The Monetary Policy Committee of the Bank of Ghana (BoG) will be meeting from tomorrow to review developments in the economy for the last quarter of the year.##[Read more]##
The committe, which is chaired by the Governor of the central bank, Dr Paul A. Acquah, will hold a press conference on Monday, November 5, after looking at the economic developments for the past three months and drawing projections for the remaining quarter of the year.
The meetings are being held at a time when the economy's robustness has been strengthened by the successful raising of $750 million from the international capital market through eurobond, and inflation has dropped further to 10.2 per cent at the end of September from the August figure of 10.4 per cent.
Domestic revenue mobilisation is also robust and on track to meeting the year-end target. So far, the revenues are only behind target by only 0.26 per cent as of the end of September.
The economy also witnessed the birth of the first offshore banking facility, which became the launching pad to the country's operation of the International Financial Services Centre (IFSC).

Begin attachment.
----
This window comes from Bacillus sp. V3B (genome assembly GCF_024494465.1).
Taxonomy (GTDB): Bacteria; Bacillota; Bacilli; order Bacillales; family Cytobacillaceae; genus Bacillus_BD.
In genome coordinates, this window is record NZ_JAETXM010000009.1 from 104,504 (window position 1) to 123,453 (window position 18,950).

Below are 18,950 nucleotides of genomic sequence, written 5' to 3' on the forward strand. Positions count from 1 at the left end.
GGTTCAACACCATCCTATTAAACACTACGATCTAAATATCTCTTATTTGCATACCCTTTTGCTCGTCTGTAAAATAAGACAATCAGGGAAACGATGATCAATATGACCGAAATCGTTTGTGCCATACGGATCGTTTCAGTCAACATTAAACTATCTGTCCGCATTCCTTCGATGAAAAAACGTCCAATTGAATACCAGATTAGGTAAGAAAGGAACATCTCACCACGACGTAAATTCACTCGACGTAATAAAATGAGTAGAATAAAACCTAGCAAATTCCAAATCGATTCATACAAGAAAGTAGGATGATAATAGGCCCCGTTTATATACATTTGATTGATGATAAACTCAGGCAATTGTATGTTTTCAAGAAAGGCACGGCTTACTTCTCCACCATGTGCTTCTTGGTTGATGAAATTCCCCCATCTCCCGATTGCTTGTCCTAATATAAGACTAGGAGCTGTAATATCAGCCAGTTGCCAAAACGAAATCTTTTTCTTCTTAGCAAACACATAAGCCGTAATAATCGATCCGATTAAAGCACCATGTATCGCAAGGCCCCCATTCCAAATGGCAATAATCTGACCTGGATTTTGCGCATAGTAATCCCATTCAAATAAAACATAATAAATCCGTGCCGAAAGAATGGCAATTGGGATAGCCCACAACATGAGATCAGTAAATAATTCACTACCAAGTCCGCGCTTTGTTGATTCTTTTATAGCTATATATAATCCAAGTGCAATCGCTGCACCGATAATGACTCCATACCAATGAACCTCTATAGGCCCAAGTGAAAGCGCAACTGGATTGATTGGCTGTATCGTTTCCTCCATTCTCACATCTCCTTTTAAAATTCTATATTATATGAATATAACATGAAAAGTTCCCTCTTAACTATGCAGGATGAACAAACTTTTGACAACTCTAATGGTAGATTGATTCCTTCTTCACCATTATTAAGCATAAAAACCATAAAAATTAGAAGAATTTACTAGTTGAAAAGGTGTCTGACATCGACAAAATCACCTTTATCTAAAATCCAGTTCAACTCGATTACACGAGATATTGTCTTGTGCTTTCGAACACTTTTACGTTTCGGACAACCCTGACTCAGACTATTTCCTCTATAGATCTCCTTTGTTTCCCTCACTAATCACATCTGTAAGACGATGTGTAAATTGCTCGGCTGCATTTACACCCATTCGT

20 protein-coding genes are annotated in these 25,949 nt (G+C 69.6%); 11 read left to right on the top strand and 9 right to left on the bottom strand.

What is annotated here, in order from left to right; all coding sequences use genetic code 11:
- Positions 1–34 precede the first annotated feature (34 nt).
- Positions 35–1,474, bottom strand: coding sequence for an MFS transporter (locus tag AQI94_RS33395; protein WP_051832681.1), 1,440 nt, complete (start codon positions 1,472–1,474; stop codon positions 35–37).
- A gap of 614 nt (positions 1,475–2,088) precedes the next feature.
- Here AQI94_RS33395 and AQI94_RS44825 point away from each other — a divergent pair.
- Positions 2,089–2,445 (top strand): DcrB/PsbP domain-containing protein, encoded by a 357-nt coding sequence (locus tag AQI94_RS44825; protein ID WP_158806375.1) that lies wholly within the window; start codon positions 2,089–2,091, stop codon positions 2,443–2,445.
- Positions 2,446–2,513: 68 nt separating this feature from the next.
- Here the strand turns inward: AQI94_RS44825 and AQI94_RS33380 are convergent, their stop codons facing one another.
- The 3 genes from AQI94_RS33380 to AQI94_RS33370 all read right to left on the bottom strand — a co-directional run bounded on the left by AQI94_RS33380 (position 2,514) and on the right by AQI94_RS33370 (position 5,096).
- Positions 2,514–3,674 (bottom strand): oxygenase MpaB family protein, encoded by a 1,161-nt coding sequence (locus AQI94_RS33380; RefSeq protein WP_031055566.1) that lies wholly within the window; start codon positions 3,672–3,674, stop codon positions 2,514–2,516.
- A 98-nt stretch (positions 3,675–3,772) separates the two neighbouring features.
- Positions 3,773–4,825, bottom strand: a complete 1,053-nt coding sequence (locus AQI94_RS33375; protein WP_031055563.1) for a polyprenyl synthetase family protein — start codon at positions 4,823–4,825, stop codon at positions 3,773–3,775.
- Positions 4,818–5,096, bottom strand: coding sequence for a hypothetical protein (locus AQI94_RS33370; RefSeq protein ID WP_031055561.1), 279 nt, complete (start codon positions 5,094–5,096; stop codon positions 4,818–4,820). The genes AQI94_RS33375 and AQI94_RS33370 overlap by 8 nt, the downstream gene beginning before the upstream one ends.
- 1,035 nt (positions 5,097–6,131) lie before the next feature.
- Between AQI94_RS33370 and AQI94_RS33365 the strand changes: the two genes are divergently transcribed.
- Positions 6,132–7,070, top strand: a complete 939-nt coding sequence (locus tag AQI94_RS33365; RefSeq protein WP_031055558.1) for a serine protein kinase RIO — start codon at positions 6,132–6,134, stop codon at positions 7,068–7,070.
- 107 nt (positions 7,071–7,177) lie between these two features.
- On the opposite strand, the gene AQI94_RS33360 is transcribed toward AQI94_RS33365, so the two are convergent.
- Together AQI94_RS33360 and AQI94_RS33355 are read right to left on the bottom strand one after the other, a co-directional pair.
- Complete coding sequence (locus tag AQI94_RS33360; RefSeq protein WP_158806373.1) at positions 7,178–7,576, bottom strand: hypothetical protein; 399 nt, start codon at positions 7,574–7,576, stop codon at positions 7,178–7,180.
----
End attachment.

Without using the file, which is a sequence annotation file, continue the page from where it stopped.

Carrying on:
The prices of the country's major commodities, gold and cocoa, have also seen apppreciations on the international market, although crude oil prices, to which the economy is largely exposed, has been recording outrageous price hikes, reaching $90 last week.
According to the First Deputy Governor, Dr Mahamadu Bawumia, the $750 million from the eurobond could be leveraged within the 10-year period it would be in issue to derive value equivalent to $5 billion.
This means that in the long term, the economy would maintain its robustness and resilience to shocks, internally or externally.
Last month, the country also ended its year long electricity load management programme ocassioned by a higher demand and which adversely affected industry.
Industries are either finding their level on their production or are preparing to get there.
The cedi has also maintained a relative stability against major trading currencies after the re-denomination exercise, while the banking sector continues to witness stiff competition.
With December just around the corner, when expenditure from all the economic actors — government, households and the private sector — are expected to be high, the BoG is not likely to pursue an expansionary economic policy that will release more cash into circulation.
It is expected that the prime rate, which partly determines at what rate the banks lend to borrowers and which currently stands at 12.5 per cent, be maintained till the rest of the year.
The banks use the prime rate of the central bank as well as the risks inherent in the economy as a benchmark to fix their lending rates.
From The Business Desk